The International Energy Agency urged the EU to sign new supply contracts with Gazprom as it set out a 10-point plan to reduce the region’s imports of Russian gas by a third within a year.
Gas import contracts covering more than 15 billion cubic meters (bcm) of annual gas, roughly 12 per cent of Russian supplies into Europe, are due to expire this year and should not be renewed, Fatih Birol, IEA executive director said at a press conference with EU officials on Thursday.
Russia, which provides as much as 40 per cent of Europe’s gas, was using its resources “as an economic and political weapon” Birol said, making it more important than ever to reduce EU dependence on Russian supplies and hasten the region’s transition to greener fuels.
The IEA’s proposals, which include increasing gas flows from other countries, expanding renewables, introducing minimum gas storage bonds for EU members, and improving energy efficiency, come against the backdrop of the deepening war in Ukraine and soaring energy costs.
Wholesale European gas prices jumped another 13 per cent on Thursday to a record € 199 a megawatt hour, as analysts said companies with short-term Gazprom contracts were seeking to exit those deals and find alternative sources of supply.
According to IEA analysis, the EU could increase imports of gas from other sources, including piped gas from Norway and Azerbaijan and liquefied natural gas from countries such as Qatar, by 30 bcm over the next year. Accelerating new wind and solar projects and maximizing the use of bioenergy and nuclear could cut gas use by 19 bcm, it said.
Birol presented the plan alongside Kadri Simson, the European commissioner for energy, and Barbara Pompili, French minister for ecological transition in France, which holds the rotating presidency of the EU.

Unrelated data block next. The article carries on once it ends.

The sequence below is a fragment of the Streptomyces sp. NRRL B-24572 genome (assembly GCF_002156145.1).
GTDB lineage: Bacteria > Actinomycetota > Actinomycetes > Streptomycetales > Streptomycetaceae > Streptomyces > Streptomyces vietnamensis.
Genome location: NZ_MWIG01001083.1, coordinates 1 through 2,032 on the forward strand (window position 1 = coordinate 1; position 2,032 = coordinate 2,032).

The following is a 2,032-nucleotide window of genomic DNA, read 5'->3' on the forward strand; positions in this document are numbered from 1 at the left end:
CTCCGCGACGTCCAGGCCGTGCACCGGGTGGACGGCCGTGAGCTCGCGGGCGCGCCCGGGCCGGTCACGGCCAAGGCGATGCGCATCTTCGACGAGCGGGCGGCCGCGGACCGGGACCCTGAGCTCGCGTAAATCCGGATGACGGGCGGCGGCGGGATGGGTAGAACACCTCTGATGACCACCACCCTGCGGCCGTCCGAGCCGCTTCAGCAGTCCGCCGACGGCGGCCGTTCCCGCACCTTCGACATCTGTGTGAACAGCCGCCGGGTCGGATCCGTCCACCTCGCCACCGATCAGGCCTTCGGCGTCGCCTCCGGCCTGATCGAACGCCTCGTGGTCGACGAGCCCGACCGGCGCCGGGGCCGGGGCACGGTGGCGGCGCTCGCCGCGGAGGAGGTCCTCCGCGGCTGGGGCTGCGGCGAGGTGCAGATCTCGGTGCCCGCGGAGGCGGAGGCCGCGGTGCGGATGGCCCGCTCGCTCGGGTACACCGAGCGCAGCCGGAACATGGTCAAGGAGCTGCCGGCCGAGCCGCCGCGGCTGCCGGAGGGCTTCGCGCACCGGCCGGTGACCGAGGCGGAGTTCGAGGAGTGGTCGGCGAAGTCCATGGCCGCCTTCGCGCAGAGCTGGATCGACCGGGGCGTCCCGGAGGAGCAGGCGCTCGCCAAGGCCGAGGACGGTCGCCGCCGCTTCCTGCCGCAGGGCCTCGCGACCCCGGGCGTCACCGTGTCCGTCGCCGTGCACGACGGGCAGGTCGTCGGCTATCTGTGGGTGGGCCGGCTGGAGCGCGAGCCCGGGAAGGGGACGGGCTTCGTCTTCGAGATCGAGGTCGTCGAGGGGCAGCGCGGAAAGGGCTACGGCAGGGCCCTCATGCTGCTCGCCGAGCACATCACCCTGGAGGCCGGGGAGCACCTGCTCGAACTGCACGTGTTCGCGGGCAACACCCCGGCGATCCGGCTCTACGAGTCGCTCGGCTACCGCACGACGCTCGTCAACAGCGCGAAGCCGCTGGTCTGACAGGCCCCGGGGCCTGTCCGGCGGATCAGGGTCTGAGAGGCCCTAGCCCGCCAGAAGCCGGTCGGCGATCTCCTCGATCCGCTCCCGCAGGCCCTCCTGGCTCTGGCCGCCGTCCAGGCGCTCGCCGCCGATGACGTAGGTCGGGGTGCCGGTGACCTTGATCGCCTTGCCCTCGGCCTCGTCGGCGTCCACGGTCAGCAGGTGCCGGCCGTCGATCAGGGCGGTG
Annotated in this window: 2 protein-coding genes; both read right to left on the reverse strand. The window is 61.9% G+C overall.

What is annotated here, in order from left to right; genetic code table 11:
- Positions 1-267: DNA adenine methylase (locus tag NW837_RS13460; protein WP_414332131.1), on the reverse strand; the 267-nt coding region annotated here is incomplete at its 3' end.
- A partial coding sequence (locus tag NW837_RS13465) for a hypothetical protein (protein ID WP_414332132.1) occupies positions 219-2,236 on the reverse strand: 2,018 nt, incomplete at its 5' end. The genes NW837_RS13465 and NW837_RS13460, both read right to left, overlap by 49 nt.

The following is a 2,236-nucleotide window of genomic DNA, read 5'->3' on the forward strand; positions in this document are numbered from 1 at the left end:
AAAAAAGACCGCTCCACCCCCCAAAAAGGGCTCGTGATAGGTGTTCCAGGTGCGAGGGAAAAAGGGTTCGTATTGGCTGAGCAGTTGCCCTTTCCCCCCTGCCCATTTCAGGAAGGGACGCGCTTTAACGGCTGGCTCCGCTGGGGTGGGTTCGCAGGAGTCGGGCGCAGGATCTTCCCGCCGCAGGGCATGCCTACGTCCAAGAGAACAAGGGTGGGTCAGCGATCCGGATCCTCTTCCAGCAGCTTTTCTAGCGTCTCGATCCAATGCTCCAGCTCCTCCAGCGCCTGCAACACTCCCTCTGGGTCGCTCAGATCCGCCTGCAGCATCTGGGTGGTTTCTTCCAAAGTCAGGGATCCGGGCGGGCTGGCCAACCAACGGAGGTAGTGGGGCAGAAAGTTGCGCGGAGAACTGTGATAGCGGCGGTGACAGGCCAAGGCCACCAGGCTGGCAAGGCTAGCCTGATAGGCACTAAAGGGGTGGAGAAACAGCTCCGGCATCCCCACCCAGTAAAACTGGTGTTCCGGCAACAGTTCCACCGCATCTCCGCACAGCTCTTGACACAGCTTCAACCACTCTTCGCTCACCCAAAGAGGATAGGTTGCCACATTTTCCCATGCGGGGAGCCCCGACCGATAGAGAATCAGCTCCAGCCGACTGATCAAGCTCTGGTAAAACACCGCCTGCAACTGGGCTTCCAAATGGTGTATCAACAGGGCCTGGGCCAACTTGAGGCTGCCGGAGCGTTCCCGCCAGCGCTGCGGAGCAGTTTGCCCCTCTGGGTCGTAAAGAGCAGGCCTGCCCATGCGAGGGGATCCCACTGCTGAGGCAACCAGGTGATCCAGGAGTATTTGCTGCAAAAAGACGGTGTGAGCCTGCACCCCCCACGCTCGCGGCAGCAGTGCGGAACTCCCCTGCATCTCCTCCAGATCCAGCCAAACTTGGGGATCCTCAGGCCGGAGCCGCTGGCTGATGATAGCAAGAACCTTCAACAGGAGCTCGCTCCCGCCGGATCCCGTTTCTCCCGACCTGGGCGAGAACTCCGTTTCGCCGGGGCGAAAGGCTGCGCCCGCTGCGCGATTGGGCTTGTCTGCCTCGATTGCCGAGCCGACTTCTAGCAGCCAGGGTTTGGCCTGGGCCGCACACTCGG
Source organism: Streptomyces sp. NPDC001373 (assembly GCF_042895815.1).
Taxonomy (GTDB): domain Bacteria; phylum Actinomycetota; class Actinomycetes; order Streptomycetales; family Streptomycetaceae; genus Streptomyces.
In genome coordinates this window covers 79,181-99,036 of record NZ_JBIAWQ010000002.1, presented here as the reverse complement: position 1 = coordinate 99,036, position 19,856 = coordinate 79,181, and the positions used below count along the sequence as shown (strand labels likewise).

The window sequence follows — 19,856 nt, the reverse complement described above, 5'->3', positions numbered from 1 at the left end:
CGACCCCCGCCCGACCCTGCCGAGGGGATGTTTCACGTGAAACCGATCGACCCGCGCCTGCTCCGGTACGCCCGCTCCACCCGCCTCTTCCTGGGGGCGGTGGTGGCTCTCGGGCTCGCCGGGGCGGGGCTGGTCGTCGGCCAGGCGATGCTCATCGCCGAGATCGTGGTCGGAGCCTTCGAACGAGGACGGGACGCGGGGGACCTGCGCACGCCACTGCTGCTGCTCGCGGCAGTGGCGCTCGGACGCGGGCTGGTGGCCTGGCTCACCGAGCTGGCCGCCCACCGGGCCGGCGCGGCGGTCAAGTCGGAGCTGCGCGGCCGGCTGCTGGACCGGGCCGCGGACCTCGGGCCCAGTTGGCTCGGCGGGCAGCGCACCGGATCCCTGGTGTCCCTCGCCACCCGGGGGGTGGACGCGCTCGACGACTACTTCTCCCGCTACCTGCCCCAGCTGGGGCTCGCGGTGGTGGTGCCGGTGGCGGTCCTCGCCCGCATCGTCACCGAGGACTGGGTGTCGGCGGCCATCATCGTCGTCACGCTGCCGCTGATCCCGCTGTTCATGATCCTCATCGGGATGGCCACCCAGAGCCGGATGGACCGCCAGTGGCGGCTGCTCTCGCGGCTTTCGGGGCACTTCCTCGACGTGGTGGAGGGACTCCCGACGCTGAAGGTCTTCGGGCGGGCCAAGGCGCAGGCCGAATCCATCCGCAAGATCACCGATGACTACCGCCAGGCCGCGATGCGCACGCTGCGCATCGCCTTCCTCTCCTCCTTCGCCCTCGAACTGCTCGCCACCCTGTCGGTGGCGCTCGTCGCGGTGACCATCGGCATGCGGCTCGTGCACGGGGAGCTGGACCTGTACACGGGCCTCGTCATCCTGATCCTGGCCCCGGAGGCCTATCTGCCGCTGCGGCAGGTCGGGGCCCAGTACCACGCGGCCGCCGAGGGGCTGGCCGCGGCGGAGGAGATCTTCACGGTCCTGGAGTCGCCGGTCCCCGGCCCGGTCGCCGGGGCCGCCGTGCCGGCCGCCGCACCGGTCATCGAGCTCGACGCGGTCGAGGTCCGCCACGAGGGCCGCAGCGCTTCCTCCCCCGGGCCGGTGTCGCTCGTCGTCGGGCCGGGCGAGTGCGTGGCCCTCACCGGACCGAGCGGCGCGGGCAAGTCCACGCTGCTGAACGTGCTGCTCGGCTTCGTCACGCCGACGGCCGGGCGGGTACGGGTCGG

“Ending our dependence on Russian fossil fuels, and on fossil fuels in general, is essential,” Pompili said.
The IEA’s proposed measures were aligned with the EU climate target of reaching net zero greenhouse gases by 2050, Birol said. “We are not making a compromise here.”
The question of whether to delay the planned retirement of European nuclear plants was a “delicate issue. . . which may merit debate, ”he added.
Additional measures could lessen Europe’s reliance on Russian gas more quickly, but would involve “significant trade-offs,” the IEA said. The bloc could increase coal- and oil-fired power generation, for example, but that would not be aligned with its climate commitments.
Speaking alongside Birol, Simson said the bloc must move to renewables “as fast as technically possible”.
The EU has also held recent talks with oil-producing countries in a bid to ensure additional emergency supplies of crude are available in case of disruption to Russian deliveries. Russia supplies about a quarter of the EU oil needs. Under EU rules, member states are obliged to keep emergency stocks of oil, equivalent to at least 90 days of imports.
Kadri said on Thursday if there was any disruption to oil deliveries, Europe would be “prepared”. Addressing the European parliament, he said: “Across Europe a robust structure of oil reserves is in place.”
Additional reporting Henry Foy in Brussels